When there is a headwind, the yoke should be turned into the wind. If there is a tailwind, the yoke should be pushed forward and turned away from whichever way the wind is coming. These changes will make it easier to stay on centerline and less turns will be required.
The Rudder Pedals and Brakes
No matter the type of aircraft, use of the brakes and rudder are essential for turning. The control of these two systems are located on a set of pedals located at the pilot’s feet. The bottom portion of the pedal controls the rudder and the top controls the brakes.
In order to reach both of these controls while taxiing, a pilot must lift his or her feet off of the floor and completely onto the pedal system. Improper foot placement can lead to it being more difficult for the pilot to make accurate control adjustments.
Once the pilot is ready for takeoff, his or her heels can now rest on the ground considering that brakes won’t be used again until landing.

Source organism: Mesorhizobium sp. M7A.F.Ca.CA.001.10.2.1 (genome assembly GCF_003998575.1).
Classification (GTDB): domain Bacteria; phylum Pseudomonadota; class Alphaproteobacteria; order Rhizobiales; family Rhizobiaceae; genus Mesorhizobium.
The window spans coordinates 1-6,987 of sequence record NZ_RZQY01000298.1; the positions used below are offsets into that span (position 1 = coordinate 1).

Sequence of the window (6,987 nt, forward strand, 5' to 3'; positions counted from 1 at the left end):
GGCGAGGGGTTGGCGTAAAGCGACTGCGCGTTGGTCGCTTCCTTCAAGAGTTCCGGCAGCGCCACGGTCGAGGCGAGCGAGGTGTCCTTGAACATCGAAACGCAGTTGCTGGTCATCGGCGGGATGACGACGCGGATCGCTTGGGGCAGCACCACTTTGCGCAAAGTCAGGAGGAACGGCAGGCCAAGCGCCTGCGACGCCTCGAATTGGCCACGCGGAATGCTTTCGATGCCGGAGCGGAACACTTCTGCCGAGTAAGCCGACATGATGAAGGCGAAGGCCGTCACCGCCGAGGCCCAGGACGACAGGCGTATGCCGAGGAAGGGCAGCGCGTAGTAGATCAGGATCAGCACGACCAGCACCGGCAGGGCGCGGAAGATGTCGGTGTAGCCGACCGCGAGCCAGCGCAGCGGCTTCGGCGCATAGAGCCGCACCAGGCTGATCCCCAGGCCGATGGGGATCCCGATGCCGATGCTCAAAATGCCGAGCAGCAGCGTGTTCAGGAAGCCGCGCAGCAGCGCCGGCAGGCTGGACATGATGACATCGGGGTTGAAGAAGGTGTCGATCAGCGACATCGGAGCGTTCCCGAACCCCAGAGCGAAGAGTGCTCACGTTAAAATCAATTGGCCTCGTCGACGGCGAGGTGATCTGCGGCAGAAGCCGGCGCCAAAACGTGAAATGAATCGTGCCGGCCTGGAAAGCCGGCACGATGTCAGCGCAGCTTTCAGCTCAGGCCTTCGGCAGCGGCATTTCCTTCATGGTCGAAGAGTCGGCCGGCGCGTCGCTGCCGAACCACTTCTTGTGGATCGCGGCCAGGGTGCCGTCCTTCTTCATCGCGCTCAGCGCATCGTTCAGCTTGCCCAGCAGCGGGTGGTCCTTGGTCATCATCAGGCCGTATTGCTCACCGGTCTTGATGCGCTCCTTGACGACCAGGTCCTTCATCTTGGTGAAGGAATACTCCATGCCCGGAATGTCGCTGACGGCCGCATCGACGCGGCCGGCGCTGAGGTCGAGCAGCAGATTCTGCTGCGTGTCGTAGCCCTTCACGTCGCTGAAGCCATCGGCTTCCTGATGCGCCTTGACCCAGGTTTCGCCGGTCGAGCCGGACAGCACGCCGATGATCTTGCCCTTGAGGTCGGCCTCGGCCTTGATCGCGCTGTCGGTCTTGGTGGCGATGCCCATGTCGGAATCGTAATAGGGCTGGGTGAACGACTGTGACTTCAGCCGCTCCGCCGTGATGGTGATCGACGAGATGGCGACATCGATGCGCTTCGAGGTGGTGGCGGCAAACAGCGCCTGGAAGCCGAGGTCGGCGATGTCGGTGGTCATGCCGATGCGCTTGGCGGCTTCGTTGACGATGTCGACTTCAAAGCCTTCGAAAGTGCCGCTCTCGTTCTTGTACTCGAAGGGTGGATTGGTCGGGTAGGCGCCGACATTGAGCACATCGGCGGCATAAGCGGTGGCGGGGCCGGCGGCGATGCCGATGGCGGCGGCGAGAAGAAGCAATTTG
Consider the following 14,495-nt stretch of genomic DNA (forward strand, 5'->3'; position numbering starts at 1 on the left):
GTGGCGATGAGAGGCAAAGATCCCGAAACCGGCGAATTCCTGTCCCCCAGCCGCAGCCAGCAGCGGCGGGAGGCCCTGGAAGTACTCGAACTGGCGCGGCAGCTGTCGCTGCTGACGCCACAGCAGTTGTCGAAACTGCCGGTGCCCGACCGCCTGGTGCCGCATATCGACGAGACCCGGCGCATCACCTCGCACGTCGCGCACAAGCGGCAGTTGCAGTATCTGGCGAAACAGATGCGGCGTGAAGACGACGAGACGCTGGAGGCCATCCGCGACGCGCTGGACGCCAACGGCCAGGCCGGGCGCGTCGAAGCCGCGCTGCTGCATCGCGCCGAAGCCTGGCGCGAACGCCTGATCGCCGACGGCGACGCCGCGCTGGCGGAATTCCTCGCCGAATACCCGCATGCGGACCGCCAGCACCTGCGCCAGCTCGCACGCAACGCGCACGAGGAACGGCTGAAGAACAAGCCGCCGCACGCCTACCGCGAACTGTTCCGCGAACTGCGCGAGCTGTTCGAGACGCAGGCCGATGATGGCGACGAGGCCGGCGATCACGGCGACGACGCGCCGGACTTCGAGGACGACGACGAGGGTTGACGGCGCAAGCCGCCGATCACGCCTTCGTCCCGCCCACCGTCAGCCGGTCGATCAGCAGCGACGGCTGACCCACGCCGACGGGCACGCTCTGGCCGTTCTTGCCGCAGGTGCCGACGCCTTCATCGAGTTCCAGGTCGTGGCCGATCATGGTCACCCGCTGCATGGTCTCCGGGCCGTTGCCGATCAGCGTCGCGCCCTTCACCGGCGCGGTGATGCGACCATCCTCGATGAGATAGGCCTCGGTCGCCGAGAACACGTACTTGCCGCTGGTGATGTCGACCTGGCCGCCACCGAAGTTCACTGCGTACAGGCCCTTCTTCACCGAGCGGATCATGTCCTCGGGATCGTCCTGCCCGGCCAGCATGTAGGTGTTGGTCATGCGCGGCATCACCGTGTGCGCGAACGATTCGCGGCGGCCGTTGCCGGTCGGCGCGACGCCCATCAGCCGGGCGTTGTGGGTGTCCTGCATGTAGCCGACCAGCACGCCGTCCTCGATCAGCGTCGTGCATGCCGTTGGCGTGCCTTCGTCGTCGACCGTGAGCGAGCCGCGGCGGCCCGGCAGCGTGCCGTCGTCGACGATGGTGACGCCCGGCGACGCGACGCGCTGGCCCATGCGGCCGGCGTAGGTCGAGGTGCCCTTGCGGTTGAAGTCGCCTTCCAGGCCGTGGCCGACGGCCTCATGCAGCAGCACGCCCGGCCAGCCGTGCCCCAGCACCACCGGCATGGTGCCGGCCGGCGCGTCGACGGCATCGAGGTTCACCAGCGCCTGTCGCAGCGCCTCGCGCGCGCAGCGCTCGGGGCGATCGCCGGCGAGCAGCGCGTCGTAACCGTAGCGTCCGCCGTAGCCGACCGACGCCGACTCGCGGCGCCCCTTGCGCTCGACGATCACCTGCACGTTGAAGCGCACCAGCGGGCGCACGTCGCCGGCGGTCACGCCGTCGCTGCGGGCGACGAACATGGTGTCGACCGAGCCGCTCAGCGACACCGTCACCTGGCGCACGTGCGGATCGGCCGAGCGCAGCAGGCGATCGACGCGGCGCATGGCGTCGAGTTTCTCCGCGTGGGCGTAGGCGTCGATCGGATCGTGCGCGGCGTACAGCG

Which Axes Are Involved?
Airplanes have three different axes that are fundamental to flight: horizontal, vertical, and lateral. The longitudinal axis runs from the nose to the tail and the lateral axis extends from wingtip to wingtip. These two axes deal with roll and pitch, respectively.
Since the aircraft stays level on the ground during turns, neither of these first two axes are impacted when a turn is made. The one that is impacted is the only one left: the vertical axis.
The vertical axis runs, you guessed it, vertically through the center of the plane. A change in direction about this axis is known as yaw. When viewed from above, this change will result in the aircraft’s nose moving to the left or right depending on the control input given by the pilot.